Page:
Sunday, October 21, 2007

Yesterday's Islamophobia/Islamophilia conference at U of M

The European Studies Department at the University of Michigan - Ann Arbor on Friday and Saturday hosted a conference entitled "Islamophobia/Islamophilia: Beyond the Politics of Enemy and Friend."

SEE: http://www.ii.umich.edu/umich/v/index.jsp?vgnextoid=bca5ce9ec64a5110VgnVCM100000a3b1d38dRCRD&vgnextchannel=c937d8d398e42110VgnVCM10000096b1d38dRCRD

What was most interesting about this conference from my vantage point was that although there are some likenesses between the Islamophobia in Europe in comparison to here, there are some social dynamics in play here that are absent in Europe.

One of them is that unlike Europe, a Germany specifically, America has a large indigenous Muslim population, which also has a connection to the struggles of the civil rights movement. Europe has no civil rights movement in their history in regards to ethnic and religious minorities. Hence, Islam is not a recognized religion by many states in Europe including Germany. Also, white reverts (converts) to Islam in America were raised in a society that was extremely more religious than Europe. Their reversion to Islam, primarily via Sufi orders is less of a rejection of their American identity unlike White Germans, who have primarily join the ranks of Islam through the Salafi movement, which includes adopting the dress code of Gulf Arabs. Also, the immigrant Muslims who are in America are highly educated and economically well off as a whole unlike immigrant Muslims in Europe. All of these factors leads to a different social dynamic regarding interaction in society and how Islamophobia should be addressed.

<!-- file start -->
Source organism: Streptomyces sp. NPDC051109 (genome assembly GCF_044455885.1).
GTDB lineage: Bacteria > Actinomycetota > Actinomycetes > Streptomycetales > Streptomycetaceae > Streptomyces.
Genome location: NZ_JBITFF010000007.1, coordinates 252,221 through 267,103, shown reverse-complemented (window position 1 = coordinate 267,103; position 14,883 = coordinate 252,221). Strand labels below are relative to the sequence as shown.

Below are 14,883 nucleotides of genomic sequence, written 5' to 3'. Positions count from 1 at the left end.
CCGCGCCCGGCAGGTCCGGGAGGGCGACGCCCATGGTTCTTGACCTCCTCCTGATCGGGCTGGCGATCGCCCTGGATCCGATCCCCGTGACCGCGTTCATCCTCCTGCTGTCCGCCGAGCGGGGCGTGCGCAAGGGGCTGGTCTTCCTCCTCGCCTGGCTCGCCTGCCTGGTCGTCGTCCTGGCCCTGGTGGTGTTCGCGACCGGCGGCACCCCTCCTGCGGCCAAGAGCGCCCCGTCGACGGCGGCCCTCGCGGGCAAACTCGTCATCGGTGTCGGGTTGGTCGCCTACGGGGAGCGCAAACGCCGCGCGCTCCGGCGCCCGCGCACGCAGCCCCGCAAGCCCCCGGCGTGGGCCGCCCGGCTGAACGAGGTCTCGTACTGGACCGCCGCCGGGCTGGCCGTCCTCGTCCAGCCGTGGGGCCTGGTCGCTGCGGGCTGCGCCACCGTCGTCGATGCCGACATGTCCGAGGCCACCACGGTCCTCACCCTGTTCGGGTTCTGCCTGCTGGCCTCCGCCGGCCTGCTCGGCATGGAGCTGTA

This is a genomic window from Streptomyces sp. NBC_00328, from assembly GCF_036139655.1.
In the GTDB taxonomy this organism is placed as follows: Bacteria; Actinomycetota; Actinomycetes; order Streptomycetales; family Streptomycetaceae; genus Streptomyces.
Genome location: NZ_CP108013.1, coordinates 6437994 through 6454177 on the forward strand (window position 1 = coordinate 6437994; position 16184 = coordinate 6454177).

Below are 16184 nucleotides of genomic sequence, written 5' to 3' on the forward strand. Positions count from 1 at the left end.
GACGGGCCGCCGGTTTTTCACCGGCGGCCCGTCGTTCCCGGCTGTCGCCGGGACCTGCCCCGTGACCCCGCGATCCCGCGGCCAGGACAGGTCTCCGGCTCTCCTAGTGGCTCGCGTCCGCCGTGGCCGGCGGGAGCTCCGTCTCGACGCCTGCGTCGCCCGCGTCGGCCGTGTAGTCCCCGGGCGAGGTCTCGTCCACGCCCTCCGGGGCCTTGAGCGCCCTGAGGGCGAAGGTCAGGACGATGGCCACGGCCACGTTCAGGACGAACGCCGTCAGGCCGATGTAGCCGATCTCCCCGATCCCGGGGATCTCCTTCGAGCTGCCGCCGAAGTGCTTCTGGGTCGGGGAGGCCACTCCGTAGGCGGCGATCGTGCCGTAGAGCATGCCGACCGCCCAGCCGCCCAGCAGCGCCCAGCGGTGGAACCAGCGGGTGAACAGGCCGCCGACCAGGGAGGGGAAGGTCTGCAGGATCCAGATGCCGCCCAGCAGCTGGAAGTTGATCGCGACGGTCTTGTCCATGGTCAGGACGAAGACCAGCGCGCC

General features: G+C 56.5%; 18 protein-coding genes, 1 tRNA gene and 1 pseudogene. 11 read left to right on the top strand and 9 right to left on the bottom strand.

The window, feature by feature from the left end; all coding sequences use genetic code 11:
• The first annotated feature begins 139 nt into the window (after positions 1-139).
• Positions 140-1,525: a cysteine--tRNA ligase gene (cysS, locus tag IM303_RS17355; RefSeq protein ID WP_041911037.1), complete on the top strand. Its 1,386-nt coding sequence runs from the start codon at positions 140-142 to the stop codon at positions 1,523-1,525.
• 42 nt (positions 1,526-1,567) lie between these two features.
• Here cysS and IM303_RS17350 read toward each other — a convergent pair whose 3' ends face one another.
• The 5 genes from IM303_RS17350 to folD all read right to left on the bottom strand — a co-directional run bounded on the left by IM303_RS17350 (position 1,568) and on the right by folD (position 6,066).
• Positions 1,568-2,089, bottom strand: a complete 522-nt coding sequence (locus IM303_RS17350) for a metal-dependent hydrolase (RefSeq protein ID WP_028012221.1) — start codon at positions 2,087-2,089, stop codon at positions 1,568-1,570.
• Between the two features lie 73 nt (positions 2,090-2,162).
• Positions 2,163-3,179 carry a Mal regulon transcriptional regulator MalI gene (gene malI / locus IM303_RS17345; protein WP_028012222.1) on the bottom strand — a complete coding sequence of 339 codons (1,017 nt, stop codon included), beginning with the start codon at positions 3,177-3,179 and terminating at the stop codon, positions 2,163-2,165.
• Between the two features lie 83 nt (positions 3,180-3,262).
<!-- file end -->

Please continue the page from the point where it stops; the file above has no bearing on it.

It was also highly interesting to learn that like in America but to a greater degree, Malay/Indonesian Muslims and also German Muslims have rejected Arabs and have also gone into an anti-Arab mode or Arab-phobia mindset in their attempts to distance themselves from the problems of the Arab world that have concretized the discussions about Islam in the post-9/11 era.

Interestingly as most well traveled Muslims know, the Saudis have funded universities throughout the world such as in Indonesia that are not ran by Salafis. In fact, one university, which was discussed during the conference that was funded by Saudis is ran by Sufis whom Salafis deem as creeping into polytheism due to their reverance for saints.

There were conflicting views or rebuttals presented as well regarding the misnomer that "Wahhabis" are a driving force behind terror. Beside there being no sect that calls itself "Wahhabi," Prof. Juan Cole brought up the point that not only have the Saudi religious authorities funded schools ran by Sufis but that being a "Wahhabi" aka Salafi does not equal one who ascribes to a creed of violence.

In fact, Salafis are apolitical Muslims, who by their creed abhor the overthrowing of corrupt governments by violence. Hence, Bin Laden's call to overthrow the Salafi supported Saudi monarchy is totatlly against the Salafi understanding. The Al-Qaeda doctrine is more a misunderstanding of the deceased Ikhwani scholar Syed Qutb teachings than Salafi docrtine. Al-Qaeda follows the doctrine of the Khawarij.

The conference may have been more insightful if there was a better balance of American Muslim academics that were presenters of papers vice discussants.

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